By Yossie Hallander

Link to OpEd

The fracking revolution is still largely misunderstood by the oil and gas industry. It helped the US attain a measure of independence from imported oil but even today we import about 6.5m barrels a day, equivalent to one-third of US consumption.

However, the current low price of oil is making many shale operations unprofitable, causing massive lay-offs and threatening to bankrupt many companies in the oil patch. US oil production is declining again.

Here is where oil and gas companies get it wrong. The fracking revolution is not about oil; it is about natural gas and natural gas liquids such as ethane and propane.

Most fracking wells produce more hydrocarbons, in the form of natural gas and natural gas liquids, than oil.

That is one of the main reasons the price of these energy sources has collapsed. In many cases, the wells have been shut down, or the excess of these gas and liquids are flared, or burnt off, into the air.

The solution is to use them in the transportation sector, specifically to turn natural gas into alcohol fuels to run millions of vehicles that are already on the road. This will increase the revenue from each fracking well and the industry will become profitable at oil-price levels under $50 a barrel.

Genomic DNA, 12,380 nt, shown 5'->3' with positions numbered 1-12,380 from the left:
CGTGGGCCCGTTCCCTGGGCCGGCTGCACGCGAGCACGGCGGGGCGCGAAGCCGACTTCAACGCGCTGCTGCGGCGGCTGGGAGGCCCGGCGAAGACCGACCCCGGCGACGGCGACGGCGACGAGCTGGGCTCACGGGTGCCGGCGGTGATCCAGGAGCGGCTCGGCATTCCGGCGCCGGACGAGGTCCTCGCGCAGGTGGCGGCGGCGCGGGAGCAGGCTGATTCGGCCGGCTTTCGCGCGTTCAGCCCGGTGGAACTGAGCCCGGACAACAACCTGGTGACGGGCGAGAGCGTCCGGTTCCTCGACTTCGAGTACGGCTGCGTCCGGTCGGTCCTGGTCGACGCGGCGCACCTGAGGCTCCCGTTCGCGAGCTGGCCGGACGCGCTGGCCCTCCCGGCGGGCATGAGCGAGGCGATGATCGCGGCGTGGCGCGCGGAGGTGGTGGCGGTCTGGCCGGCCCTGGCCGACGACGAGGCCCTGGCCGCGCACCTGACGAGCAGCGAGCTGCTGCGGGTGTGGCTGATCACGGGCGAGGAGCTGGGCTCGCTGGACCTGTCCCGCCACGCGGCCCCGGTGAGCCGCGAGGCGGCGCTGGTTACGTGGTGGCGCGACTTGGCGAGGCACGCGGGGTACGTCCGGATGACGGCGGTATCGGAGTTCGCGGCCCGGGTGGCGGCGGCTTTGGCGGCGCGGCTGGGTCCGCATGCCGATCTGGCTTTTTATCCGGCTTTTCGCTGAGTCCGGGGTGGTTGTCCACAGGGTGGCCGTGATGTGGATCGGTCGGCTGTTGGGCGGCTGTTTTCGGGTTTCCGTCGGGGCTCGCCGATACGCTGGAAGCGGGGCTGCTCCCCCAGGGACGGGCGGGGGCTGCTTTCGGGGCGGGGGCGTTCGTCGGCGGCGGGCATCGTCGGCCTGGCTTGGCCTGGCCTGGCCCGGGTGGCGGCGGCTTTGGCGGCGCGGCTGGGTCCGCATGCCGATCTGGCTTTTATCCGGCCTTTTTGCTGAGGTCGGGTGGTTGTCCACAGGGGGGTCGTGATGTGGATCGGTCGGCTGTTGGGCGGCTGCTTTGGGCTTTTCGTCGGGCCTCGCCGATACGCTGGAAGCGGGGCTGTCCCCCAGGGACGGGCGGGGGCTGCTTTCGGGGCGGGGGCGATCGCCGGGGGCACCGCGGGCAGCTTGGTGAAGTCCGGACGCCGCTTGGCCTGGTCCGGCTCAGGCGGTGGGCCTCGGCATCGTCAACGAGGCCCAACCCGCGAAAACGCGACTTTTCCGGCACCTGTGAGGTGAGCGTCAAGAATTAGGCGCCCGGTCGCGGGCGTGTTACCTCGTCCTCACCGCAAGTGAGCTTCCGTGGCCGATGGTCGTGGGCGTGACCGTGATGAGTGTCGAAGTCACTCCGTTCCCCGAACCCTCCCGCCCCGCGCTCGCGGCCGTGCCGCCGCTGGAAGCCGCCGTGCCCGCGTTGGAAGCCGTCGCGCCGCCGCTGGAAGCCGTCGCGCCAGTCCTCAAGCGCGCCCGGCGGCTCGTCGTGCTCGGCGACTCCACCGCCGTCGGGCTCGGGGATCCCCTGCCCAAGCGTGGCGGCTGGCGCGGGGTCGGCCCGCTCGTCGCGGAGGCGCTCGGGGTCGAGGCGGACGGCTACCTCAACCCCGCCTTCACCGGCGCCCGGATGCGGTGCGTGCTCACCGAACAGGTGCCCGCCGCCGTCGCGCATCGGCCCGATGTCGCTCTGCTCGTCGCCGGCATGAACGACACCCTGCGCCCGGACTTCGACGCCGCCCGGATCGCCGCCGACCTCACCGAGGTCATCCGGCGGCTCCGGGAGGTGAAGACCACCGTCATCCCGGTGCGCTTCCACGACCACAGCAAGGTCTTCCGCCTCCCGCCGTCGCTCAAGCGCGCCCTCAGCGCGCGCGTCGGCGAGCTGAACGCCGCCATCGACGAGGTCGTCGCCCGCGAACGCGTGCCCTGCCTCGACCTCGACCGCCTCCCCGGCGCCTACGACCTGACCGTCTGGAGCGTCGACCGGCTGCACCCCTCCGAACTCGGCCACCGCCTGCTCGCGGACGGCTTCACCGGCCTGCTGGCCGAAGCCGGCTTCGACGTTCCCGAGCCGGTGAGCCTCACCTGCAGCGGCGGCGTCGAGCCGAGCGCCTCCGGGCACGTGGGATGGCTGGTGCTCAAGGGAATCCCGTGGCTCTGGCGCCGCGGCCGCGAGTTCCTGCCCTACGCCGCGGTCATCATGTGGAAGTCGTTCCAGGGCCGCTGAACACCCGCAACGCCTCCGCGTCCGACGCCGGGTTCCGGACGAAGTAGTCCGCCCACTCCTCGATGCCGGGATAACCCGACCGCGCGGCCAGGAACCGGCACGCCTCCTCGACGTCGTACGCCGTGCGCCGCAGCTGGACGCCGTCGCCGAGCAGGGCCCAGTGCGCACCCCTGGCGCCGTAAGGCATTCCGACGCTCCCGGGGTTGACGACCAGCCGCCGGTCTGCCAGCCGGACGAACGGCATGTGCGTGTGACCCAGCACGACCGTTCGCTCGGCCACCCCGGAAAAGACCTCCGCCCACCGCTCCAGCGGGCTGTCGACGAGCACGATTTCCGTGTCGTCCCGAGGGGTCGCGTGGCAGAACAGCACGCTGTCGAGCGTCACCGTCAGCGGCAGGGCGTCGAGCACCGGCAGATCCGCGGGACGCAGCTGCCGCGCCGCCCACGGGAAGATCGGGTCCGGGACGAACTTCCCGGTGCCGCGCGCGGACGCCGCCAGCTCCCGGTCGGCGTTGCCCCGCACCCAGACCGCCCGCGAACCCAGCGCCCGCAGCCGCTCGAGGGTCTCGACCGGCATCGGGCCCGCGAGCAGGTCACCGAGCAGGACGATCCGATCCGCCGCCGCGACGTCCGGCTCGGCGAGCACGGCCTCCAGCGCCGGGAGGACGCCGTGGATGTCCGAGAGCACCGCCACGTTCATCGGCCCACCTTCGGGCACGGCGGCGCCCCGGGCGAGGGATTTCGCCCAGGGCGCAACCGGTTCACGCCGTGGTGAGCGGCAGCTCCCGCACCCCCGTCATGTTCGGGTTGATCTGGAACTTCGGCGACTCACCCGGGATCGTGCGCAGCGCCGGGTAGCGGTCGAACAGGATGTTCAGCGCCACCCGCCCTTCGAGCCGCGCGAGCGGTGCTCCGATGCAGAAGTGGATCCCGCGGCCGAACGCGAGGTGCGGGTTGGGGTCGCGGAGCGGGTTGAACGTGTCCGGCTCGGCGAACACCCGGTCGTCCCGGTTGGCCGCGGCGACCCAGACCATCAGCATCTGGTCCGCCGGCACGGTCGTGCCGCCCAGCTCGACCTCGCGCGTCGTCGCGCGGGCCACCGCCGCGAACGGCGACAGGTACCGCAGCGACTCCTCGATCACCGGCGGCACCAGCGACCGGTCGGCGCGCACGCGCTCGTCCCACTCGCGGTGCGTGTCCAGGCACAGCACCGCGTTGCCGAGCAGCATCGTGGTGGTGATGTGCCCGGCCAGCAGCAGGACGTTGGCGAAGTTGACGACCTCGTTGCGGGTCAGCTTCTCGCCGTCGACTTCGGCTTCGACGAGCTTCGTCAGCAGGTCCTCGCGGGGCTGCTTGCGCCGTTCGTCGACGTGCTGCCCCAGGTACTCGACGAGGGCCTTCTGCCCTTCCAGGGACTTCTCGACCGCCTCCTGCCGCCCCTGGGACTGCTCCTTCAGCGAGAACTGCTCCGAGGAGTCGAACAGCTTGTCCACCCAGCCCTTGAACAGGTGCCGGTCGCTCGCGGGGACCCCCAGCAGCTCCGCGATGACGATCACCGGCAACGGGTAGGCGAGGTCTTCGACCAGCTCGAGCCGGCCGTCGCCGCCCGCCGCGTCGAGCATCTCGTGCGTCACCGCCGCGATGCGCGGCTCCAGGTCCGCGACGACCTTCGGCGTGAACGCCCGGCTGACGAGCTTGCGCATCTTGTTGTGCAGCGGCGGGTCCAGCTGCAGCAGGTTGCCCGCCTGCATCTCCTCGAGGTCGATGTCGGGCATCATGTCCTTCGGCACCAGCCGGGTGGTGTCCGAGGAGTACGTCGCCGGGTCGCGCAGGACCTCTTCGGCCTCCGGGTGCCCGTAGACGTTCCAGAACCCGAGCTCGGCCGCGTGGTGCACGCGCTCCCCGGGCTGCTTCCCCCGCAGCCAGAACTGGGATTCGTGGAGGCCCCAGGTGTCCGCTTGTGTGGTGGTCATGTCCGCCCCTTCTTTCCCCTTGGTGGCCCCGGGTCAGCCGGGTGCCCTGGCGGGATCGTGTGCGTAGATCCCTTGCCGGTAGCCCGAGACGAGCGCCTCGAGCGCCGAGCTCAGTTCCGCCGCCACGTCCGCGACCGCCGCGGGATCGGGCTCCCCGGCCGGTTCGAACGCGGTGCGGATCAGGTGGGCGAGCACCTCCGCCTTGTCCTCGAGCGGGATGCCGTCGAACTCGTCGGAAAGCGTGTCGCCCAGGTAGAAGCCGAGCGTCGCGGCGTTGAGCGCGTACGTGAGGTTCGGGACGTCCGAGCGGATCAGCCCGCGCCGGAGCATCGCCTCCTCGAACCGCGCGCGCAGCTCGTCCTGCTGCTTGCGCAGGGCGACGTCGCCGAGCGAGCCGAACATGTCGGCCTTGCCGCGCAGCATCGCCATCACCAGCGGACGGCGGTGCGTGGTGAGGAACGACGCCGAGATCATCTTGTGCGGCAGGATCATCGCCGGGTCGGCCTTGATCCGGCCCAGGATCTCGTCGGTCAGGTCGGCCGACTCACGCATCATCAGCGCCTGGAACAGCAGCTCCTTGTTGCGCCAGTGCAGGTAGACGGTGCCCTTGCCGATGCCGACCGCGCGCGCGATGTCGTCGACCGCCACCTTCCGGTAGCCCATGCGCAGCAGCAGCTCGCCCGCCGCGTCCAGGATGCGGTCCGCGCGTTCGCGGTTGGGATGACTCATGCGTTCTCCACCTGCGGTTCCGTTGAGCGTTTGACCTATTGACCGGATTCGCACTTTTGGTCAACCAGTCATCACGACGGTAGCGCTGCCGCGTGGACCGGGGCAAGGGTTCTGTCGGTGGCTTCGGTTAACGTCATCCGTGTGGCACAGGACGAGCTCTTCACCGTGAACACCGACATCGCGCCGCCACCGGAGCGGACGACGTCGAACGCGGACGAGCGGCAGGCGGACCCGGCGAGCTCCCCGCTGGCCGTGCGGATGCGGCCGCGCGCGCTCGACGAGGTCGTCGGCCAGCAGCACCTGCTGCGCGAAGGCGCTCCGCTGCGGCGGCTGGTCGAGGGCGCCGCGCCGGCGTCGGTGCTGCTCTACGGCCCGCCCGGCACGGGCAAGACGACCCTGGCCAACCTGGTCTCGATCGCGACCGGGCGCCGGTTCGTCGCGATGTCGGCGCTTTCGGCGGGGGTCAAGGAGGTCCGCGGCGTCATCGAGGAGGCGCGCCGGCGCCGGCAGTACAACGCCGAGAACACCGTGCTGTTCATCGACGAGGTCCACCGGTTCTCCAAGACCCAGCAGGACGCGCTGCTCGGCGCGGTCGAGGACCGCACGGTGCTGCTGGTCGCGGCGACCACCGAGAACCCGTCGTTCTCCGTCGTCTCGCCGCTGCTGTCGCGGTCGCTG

The US is awash with natural gas. Last year, the average Henry Hub price per million British Thermal Units — the standard industry benchmark for gas contracts — was $2.61. This was equivalent to about a third of the of cost of oil calculated by the calorific measure over the same period.

However, in the most important shale-oil regions the price is even as low as $1.

The price of natural gas liquids is much lower still and is often measured in cents. Sometimes it turns negative.

Much of this resource continues to be unexploited. In 2014, drillers flared 288.7bn cu ft of gas, compared with 91.2bn in 2000. That amounts to more than $10bn worth of natural gas simply wasted.

Of course, cheap natural gas has become a favoured fuel for power generation as coal-fired plants are slowly phased out. But the transition is costly and time-consuming. Even if natural gas reached 100 per cent adoption (something that is not likely to happen in the next two decades) it would only replace $28bn of coal-related costs a year.

The largest opportunity is to replace $135bn worth of imported oil a year, or more than $300bn of oil used overall, largely in the transportation sector.